Loan covenants that are based upon profitability of the company can be based upon a net profit or operating profit margin, a percentage of sales, or a minimum dollar amount. Baselines for these ratios can come from RMA or Moody’s averages of companies in the same SIC or NAICS codes for appropriate minimums on the company.
The first profitability covenant is the Net Profit Margin. This covenant measures the borrower’s ability to earn income on each dollar of sales. It can be measured before or after taxes. Again, industry averages or breaks in the industry quartiles may be applicable to use. Historic results are an indication of what to expect in the future, unless there are major changes in the company.
Gross Margin Covenant measures how profitable sales are, considering only the cost of production or services. A gross margin covenant is preferable to a net profit margin covenant where the primary credit concern involves the efficiency of the borrower in converting revenues to cash before looking at interest, depreciation, or selling, general and administrative (SG&A) expenses.
In my time as a lender, I have never seen the above ratios used as loan covenants. What I have seen in loan covenants, is a minimum dollar amount of net profit required by a company. I have also only seen that used once. As with any covenant, the profitability covenants are possible tools to use, but it is not required that each loan would have this type of monitoring placed upon it.
On a multi-year loan, you may want to require an increase in the net profit or the profit margin over time. This can be based upon the borrower’s expectation that their profitability will increase during this period, as a result of new capital expenditures placed in a business or other changes in the firm.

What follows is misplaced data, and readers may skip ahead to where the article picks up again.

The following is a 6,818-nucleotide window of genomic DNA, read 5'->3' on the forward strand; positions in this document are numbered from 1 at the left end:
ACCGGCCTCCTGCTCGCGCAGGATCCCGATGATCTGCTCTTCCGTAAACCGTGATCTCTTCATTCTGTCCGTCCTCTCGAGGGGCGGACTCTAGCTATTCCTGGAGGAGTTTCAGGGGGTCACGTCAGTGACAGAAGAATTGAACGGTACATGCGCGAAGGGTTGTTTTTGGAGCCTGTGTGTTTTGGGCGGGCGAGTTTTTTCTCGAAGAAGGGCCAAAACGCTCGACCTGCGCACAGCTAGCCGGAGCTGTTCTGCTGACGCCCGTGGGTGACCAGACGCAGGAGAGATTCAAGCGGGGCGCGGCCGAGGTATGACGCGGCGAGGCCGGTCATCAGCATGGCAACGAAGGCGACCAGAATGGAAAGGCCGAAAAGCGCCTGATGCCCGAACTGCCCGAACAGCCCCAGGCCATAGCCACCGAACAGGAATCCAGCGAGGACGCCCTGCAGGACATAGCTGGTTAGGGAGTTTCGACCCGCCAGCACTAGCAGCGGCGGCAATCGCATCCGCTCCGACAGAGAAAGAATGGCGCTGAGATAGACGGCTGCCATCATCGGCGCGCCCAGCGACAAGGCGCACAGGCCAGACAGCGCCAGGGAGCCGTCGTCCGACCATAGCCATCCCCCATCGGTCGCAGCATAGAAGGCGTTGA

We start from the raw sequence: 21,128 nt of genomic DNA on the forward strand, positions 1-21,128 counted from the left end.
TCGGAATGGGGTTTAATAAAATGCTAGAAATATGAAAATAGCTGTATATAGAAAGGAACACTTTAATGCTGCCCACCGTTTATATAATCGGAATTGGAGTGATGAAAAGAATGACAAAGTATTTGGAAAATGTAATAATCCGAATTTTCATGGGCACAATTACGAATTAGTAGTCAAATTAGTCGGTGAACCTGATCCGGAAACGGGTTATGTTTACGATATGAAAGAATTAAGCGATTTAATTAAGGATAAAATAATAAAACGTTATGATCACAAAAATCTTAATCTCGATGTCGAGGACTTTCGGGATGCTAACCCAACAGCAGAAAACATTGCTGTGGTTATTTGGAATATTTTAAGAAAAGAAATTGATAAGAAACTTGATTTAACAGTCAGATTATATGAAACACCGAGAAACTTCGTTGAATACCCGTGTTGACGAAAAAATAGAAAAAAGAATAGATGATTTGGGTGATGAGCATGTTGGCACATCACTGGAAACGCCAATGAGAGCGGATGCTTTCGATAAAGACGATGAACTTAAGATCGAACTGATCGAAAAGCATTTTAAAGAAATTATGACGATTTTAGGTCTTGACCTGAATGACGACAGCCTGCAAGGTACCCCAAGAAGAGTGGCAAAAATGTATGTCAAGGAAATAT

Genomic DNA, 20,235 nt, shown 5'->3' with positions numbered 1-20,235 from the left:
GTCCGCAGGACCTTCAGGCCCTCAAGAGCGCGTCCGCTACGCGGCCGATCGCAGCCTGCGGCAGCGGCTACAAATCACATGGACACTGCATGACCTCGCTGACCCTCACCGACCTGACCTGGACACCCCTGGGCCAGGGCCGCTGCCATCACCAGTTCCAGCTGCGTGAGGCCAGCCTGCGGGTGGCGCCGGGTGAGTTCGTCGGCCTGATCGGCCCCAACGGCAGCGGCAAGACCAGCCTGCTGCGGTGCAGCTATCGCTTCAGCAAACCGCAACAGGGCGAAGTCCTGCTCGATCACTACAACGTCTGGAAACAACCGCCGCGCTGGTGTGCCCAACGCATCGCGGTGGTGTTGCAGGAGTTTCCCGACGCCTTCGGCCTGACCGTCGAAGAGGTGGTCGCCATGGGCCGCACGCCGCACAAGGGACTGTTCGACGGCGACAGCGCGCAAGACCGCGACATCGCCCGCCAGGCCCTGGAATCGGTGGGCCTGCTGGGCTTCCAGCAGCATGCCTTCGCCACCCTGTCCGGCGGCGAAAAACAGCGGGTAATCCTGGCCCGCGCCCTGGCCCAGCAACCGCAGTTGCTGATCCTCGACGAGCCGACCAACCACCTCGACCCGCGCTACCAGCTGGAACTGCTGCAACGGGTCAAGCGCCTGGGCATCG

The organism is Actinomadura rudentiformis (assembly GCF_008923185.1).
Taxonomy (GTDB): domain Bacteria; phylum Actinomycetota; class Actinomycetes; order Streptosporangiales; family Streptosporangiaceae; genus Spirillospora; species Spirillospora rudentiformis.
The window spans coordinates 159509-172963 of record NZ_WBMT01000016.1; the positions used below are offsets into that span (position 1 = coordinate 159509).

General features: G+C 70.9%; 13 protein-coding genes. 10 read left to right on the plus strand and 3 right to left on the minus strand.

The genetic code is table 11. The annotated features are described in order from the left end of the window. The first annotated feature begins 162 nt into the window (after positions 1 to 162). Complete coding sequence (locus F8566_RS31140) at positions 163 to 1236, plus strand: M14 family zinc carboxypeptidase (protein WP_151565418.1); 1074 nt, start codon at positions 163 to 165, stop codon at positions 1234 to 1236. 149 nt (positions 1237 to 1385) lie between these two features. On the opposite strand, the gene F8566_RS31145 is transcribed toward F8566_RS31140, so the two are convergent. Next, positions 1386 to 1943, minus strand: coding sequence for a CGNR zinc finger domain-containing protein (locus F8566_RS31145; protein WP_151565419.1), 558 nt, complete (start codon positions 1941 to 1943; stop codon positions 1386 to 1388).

Liquidity or Working Capital Covenants are quite useful in measuring the borrower’s liquidity and equity position. Use these covenants to determine if the borrower has sufficient working capital to operate comfortably when compared to industry averages or to the borrower’s historical needs.
The timing of judging these covenants is crucial. A company’s liquidity can change dramatically during the course of an operating cycle due to seasonal fluctuations and normal expansions, or contractions of receivable and inventory accounts. So, when this is measured, it can be a crucial factor to either a passing or failing covenant test. The timing can also give a false sense of hope or concern to the company’s true financial picture.
The Minimum Working Capital Covenant measures either a dollar amount or a minimum working capital ratio. It requires an understanding of the borrower’s cash flow cycle. Since each company has a unique working capital situation, industry averages can be used to determine appropriate minimums.
A Current Ratio Covenant requires the relationship between current assets and current liabilities to be greater than a set ratio. A ratio threshold of 1.25:1 means that there must be $1.25 of current assets for every $1.00 in current liabilities. Industry averages and historic company figures can be used to determine what is appropriate.
The Liquid Asset Test Covenant requires a borrower to maintain a minimum dollar amount of cash and marketable securities. This can be placed upon the borrower, or I have also seen this as a combination between the borrower and guarantors. This covenant is applicable when the borrower must maintain a liquid reserve to either meet a forthcoming obligation, such as a large debt payment for capital expenditures, or to cover a likely or anticipated temporary downturn in cash flow. It would be appropriate to not only see this information on the financial statements for the company, but to also provide liquidity verifications in the form of copies of the actual bank or brokerage statements. This covenant is also useful where there may be some weaknesses in other ratios like the DSCR. A liquidity verification will show additional money that is available to provide coverage of debt and expenses in case of a downturn.